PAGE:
The impacts of highly pathogenic avian influenza: egg shortages and the potential for economically motivated adulteration
Report Prepared By: Karen Everstine, PhD; Yahaira Morales, DHS-STEM Scholar and Aisha Ramos, DHS-STEM Scholar
The 2014-2015 outbreak of highly pathogenic avian influenza began in December of 2014 and continues to threaten the United States’ supply of eggs and egg products. This outbreak has affected approximately 50 million birds, comprising 10% of the country’s laying hens. FPDI developed this Current Issues Report to inform stakeholders and consumers about one of the potential downstream effects to our food system, economically motivated adulteration of eggs.
Economically motivated adulteration (EMA) of food is the intentional adulteration or misrepresentation of foods or food ingredients for economic gain. EMA has occurred in a wide range of food products and involved many different methods of fraud. The perpetrators of EMA do not intend to cause illnesses in consumers; however, there are multiple examples of situations in which consumers have become ill as a result of consuming fraudulent food products.
In contrast with foodborne pathogen contamination, the drivers behind the risk of EMA include many societal and human factors. These include supplier relationships, the structure of the supply chain, audit strategies, geopolitical factors, and the economic environment. Therefore, the development of programs and strategies to reduce the risk of EMA is a complex challenge.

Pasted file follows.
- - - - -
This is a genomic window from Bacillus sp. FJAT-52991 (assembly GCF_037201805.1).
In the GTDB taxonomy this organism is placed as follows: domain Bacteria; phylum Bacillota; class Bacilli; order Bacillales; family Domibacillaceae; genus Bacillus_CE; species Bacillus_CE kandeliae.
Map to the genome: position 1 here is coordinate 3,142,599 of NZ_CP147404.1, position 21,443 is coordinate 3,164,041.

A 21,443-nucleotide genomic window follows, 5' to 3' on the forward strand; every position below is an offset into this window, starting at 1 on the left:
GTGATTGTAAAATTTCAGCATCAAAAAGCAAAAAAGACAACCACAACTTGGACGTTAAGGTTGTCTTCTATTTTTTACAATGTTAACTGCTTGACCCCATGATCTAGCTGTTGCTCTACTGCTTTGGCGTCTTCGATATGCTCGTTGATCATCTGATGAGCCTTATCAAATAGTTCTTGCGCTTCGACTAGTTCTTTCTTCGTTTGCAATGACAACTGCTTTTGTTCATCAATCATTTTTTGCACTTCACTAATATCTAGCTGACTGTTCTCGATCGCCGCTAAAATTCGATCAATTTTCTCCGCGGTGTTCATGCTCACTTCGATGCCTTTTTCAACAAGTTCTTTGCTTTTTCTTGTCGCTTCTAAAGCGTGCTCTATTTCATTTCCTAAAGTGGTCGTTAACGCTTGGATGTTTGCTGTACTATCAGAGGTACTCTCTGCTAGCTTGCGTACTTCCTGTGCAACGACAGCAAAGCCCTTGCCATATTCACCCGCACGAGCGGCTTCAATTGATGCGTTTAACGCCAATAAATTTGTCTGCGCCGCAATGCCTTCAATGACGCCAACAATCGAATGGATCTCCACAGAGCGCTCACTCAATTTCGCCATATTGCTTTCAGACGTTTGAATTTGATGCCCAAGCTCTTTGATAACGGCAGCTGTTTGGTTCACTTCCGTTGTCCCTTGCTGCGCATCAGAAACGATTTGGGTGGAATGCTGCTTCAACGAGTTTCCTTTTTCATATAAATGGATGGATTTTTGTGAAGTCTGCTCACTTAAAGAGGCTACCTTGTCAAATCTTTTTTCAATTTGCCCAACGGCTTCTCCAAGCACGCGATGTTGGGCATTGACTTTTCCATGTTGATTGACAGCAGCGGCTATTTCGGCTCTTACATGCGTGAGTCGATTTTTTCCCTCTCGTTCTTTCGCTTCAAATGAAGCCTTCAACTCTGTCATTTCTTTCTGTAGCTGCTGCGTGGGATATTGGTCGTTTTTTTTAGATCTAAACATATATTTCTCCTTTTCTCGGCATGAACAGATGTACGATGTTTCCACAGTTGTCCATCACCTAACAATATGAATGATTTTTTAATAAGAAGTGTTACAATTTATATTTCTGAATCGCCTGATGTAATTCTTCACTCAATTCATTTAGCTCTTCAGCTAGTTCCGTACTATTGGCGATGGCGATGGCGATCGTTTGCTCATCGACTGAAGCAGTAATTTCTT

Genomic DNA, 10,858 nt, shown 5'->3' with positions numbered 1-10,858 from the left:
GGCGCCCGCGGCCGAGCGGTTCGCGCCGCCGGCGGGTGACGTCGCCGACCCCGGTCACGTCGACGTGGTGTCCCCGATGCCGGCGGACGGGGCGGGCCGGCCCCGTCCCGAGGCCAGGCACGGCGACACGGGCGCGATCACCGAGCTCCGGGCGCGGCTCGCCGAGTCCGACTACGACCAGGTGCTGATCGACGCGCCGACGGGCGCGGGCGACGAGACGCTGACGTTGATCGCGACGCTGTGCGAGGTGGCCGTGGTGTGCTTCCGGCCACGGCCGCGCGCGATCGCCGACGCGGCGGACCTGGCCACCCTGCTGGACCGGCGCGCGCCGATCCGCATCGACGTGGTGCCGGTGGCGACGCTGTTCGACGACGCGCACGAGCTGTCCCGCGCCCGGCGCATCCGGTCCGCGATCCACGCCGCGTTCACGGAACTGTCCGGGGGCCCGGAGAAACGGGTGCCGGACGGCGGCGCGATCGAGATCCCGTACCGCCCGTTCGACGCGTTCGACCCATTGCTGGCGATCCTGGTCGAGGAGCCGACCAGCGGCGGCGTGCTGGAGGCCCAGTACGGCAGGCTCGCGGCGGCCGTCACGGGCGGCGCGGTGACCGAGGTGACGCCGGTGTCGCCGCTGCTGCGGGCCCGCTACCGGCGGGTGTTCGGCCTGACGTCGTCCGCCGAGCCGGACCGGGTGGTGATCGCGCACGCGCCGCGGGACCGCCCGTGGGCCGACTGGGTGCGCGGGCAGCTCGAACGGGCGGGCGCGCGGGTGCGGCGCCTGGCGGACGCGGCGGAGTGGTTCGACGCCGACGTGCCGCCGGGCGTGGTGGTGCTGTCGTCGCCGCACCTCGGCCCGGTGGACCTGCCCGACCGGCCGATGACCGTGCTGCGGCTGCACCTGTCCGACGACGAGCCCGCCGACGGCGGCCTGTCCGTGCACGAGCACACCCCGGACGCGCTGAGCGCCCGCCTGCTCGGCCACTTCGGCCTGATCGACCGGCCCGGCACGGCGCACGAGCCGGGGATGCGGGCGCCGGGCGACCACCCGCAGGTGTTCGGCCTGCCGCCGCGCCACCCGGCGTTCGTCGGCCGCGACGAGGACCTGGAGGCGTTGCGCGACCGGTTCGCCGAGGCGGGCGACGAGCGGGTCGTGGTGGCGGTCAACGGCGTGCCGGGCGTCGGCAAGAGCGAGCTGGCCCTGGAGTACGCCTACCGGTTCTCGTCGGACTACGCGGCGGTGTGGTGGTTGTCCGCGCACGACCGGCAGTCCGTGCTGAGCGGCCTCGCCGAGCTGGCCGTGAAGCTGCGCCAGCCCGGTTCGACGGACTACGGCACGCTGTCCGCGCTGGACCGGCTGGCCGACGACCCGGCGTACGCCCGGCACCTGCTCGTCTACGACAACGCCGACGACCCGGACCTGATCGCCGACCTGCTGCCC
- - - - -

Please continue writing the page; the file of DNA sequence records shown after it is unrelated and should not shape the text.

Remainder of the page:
Egg Production and the Outbreak
The U.S. is the largest producer of eggs and egg products. The five largest companies are responsible for almost half of U.S. production. Ninety-nine percent of hens in the country are held by the top 180 egg-producing companies, each with flocks of 75,000 hens or more. The top 5 states for egg production are Iowa (33 million hens), Ohio (30 million), Indiana (26 million), Pennsylvania (23 million) and Texas (15 million). Minnesota is the 9th largest egg-producing state with almost 9 million hens. In the U.S., shell eggs are regulated by the U.S. Food and Drug Administration (FDA) and egg products are regulated by the U.S. Department of Agriculture (USDA) Food Safety and Inspection Service (FSIS). Egg products are eggs that have been removed from their shell and processed into products such as liquid whole eggs, liquid whites or yolks, and dried eggs. The various aspects of importation of eggs and egg products into the U.S. are overseen by multiple agencies, including FDA, FSIS, the USDA Animal and Plant Health Inspection Service (APHIS), and the USDA Agricultural Marketing Service (AMS).